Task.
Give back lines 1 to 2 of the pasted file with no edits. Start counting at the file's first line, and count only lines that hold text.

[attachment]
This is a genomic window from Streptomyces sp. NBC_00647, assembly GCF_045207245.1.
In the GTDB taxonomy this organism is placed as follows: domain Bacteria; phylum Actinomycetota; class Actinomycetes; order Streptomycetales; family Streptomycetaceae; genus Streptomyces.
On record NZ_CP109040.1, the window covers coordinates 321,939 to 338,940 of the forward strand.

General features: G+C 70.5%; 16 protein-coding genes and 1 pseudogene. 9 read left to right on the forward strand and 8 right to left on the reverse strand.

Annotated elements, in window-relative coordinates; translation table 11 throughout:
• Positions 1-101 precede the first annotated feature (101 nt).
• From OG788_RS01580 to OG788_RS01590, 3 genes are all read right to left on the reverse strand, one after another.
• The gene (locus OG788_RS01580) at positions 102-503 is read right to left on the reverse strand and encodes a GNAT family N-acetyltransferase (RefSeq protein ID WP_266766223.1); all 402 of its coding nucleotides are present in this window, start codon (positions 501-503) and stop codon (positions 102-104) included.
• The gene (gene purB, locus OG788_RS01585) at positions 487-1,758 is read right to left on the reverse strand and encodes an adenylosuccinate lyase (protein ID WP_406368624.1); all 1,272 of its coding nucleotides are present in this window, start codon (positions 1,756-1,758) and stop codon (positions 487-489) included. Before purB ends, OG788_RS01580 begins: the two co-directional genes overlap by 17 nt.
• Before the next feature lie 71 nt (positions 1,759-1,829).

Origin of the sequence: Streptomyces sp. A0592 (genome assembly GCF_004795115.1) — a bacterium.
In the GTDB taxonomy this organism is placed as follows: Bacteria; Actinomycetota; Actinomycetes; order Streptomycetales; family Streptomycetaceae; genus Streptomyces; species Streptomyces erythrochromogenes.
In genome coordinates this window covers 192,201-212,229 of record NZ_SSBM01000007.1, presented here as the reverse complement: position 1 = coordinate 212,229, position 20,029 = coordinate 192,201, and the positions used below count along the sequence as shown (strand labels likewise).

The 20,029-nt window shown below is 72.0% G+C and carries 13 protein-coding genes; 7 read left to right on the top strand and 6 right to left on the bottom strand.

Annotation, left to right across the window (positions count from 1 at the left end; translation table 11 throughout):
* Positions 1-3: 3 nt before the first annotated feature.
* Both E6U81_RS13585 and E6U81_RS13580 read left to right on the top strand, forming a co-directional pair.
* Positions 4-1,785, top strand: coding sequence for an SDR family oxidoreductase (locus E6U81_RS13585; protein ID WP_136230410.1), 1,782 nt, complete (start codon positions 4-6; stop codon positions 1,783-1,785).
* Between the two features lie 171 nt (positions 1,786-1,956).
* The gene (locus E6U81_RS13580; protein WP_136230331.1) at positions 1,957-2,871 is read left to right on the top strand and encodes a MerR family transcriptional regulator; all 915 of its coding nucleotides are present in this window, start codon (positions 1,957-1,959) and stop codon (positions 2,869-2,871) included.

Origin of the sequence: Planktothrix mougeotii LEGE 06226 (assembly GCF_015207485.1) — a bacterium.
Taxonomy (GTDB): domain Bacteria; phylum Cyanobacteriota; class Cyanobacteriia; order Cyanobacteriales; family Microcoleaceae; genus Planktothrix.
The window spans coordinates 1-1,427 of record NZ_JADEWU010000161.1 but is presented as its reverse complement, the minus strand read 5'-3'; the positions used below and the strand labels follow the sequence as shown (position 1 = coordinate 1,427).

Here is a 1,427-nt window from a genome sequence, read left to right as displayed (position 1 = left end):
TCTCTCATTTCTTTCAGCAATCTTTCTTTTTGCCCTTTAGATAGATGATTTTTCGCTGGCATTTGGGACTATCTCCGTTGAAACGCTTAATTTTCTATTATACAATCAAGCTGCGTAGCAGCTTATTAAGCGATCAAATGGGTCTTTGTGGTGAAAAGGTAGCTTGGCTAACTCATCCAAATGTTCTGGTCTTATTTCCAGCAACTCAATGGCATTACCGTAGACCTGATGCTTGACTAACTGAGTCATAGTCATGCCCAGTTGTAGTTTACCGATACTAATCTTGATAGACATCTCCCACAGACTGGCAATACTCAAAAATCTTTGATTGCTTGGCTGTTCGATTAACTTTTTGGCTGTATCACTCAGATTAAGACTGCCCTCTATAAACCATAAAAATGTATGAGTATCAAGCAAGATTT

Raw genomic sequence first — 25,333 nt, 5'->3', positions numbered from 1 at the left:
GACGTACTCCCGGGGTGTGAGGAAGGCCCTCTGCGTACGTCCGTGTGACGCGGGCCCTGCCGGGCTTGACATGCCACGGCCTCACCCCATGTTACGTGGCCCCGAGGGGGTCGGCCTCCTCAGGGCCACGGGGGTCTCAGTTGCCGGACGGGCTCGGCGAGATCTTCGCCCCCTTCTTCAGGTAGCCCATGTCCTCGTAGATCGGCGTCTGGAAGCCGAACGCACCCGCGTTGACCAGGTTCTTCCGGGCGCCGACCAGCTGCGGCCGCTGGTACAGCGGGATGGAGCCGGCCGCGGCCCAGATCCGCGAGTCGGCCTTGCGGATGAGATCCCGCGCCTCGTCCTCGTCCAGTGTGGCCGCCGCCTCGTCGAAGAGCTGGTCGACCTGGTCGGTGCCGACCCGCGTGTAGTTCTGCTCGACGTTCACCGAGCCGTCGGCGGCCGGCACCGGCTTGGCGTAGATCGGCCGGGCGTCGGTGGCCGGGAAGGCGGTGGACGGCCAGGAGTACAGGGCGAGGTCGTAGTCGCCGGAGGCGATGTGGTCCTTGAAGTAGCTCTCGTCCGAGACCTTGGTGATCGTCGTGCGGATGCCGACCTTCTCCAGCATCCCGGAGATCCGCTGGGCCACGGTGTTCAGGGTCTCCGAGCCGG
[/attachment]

This is a genomic window from Streptomyces sp. NBC_00647, assembly GCF_045207245.1.
In the GTDB taxonomy this organism is placed as follows: domain Bacteria; phylum Actinomycetota; class Actinomycetes; order Streptomycetales; family Streptomycetaceae; genus Streptomyces.